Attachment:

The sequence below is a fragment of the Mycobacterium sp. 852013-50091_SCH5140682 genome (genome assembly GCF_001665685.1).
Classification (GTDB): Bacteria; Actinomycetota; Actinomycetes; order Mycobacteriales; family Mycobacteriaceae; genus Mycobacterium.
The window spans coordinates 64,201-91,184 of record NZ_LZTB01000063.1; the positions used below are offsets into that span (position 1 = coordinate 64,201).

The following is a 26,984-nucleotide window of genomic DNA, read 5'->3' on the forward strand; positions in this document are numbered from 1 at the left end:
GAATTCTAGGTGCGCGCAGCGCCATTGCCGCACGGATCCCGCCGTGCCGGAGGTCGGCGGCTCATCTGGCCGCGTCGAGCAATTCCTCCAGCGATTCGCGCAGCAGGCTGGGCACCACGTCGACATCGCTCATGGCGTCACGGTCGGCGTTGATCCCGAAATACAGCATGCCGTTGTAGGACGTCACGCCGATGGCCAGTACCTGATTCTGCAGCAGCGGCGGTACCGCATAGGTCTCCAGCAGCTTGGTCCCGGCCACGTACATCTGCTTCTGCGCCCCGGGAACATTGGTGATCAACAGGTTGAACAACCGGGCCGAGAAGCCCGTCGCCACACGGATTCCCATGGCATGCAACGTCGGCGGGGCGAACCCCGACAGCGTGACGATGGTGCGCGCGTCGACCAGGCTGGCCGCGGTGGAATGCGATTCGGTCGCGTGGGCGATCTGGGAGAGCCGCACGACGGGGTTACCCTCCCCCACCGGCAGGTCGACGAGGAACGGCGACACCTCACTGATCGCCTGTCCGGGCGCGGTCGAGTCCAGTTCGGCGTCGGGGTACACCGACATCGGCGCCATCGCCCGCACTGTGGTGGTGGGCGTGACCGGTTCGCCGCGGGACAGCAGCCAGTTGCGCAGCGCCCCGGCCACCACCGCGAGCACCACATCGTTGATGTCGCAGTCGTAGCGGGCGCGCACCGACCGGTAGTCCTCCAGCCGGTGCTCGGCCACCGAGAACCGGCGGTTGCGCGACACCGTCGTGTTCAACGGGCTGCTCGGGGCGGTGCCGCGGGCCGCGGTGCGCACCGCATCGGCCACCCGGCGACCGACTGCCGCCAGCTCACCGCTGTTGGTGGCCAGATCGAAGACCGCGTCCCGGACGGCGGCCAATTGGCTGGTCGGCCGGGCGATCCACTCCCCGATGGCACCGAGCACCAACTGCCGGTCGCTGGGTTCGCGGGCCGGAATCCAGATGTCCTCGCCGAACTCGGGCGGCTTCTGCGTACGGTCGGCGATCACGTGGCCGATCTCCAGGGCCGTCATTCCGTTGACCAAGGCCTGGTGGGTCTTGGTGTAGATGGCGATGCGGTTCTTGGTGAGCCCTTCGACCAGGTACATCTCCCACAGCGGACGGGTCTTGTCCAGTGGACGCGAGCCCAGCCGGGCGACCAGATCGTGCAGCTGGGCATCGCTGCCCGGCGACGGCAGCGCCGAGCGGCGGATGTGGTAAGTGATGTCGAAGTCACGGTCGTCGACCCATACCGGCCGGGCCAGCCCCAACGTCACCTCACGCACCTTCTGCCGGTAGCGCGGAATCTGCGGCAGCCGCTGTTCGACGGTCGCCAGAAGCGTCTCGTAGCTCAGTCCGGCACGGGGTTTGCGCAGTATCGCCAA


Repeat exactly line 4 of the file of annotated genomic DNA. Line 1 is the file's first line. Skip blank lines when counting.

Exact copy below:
The following is a 26,984-nucleotide window of genomic DNA, read 5'->3' on the forward strand; positions in this document are numbered from 1 at the left end: